For Eberhard Braun of the 2019 “Law Firm of the Year” award-winning firm Schultze & Braun, the success of the bankruptcy lawyer isn’t always found in large or flashy cases, but in what he calls the “ordinary work.” Below, he discusses his firm’s recognized restructuring and insolvency practice with Best Lawyers CEO Phillip Greer.
What achievements do you feel contributed to your 2019 "Law Firm of the Year" award?
We started the firm in 1975 and have quite a history of achievement. In 1981, I picked up my first bankruptcy case as an administrator. Since then, we’ve developed our restructuring and bankruptcy business and taken bankruptcy work all over Germany. We realized the importance of sharing costs early on. To do this most effectively, we sought to cover as many cities as possible, provided they had bankruptcy courts. We’ve since covered almost three-quarters of them, if you look at where our offices are. Certainly, our skill in achieving this size (and thus sharing costs) led to our successes in bankruptcy for the last 40 years.
Can you tell me about one or two landmark cases over the time since you started this practice and its growth that stand out as pivotal cases for you?
The Fairchild Dornier case stands out. Fairchild was an American company when it took over the aircraft builder Dornier, so the case was closely tied to the United States. When we got their bankruptcy case, we had two liquidating Chapter 11 filings in the U.S. parallel. Another landmark case was the criminal case involving FlowTex, in which someone was running a pyramid scheme; It led to the biggest fraud case we’ve ever had in Germany.
What kind of programs do you institute to guarantee success for your practicing attorneys?
The training and mentorship programs are a little bit different in Germany. From the start, our firm decided that we should educate our future administrators on our own. We hire young attorneys just graduating from university and their preparation course with the Ministry of Justice and train them for around five years. After this substantial period of training and education, these attorneys are expected to join an office or create an office of their own. If they are successful, they can start to educate the next group of new, young colleagues and continue the cycle.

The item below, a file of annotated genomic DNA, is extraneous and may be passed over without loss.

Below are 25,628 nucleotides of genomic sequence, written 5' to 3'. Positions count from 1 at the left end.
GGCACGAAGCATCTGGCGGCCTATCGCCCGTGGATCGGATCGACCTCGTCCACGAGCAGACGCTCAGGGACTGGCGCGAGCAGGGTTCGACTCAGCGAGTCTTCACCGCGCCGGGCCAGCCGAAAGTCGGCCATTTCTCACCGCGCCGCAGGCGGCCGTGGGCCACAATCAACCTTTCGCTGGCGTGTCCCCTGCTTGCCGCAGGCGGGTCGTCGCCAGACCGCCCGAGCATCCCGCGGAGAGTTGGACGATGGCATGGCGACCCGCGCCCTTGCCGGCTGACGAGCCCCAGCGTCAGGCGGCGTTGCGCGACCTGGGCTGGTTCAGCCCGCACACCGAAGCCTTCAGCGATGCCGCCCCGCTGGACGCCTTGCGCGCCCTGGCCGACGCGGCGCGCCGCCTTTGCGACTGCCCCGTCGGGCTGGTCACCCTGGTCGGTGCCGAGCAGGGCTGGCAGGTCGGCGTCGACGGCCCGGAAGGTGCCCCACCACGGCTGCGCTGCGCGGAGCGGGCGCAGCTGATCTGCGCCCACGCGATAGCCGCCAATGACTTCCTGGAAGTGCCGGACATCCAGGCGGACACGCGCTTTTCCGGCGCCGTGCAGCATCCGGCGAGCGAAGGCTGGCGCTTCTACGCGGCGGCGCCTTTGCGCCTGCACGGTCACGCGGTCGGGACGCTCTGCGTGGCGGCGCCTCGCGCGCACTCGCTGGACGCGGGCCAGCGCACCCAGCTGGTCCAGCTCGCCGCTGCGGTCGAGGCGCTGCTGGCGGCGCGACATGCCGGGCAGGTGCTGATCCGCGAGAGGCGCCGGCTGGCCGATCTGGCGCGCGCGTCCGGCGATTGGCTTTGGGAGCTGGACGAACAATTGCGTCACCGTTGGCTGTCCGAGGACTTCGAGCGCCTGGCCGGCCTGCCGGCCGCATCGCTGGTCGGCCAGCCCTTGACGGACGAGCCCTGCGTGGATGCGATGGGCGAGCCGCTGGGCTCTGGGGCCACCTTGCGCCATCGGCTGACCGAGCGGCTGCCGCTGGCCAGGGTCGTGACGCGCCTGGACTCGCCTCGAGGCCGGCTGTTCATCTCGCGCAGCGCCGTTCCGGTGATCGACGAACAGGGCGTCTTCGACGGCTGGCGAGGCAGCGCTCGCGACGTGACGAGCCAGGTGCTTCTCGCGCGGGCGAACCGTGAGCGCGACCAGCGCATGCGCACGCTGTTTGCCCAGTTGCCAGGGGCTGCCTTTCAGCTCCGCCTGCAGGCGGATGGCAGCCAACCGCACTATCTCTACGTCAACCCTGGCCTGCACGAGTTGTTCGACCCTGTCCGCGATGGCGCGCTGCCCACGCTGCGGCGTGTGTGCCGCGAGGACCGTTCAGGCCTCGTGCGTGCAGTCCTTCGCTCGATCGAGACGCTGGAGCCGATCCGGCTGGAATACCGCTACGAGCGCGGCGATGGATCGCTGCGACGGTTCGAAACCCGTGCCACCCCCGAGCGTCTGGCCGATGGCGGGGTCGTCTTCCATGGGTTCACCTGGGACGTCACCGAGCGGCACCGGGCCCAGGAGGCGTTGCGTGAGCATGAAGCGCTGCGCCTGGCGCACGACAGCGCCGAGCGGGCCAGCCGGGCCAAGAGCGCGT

In what way has technology affected this practice?
In truth, we haven’t seen a huge impact on our practice from new technologies in the way that you might think. Where technology has really made changes is in the consumer area. In the criminal area, where we focus the bulk of our work and resources, there hasn’t been much change. Of course, the instruments within the practice are growing all the time. In fraud, there are new tools for finding out how someone hides money, to give one example. But technology, for me, is not necessarily the key for future improvements.
How does your firm stay agile against competitors in this practice?
It’s a matter of attitude and a dedication to all aspects of bankruptcy law. We believe in this system. Those who don’t believe tend to fail. That’s something we’ve seen quite drastically in the last year or two, actually: Firms who had been our competition in bankruptcy went out of business after deciding they wouldn’t take so-called “ordinary” work and elected for only big cases. Personally, I think it’s wishful thinking if you believe that you can cherry-pick the size and status of your cases. You will always need to do the ordinary work of bankruptcy within the daily business that is retail—that is the basis. There are plenty of bankruptcy firms, but there aren't many that have this same mentality and are willing to work in the same way that we do. Some firms have a broader basis and do more legal, civil law work, arbitration, or court work. We are very focused on restructuring and bankruptcy.
What else about your firm’s structure lends itself to your success?
We have an international board, which is specifically designed to support administrators in all cross-country problems. That is something about the firm that I’m very proud of. Administrators who have assets outside of Germany—in other European states or in the U.S. or Poland—might have a case where the main connection goes through France or Italy that they need help coordinating. Crucially, the costs of these departments are shared across as many offices as possible, because it’s not a service any one individual might need too frequently. This department was, in my view, a key for improving quality and sharing costs.
The second is the department where we are focusing on criminal absorbencies to trace assets to explore balance sheets which have been used to commit a crime. Then you have to think that ordinary balance sheets what someone has and you can discuss if the evaluation is correct, but in a criminal absorbency, you always need to understand the crime, to know where you need to look to investigate and to finally, hopefully, get some funds for the estate.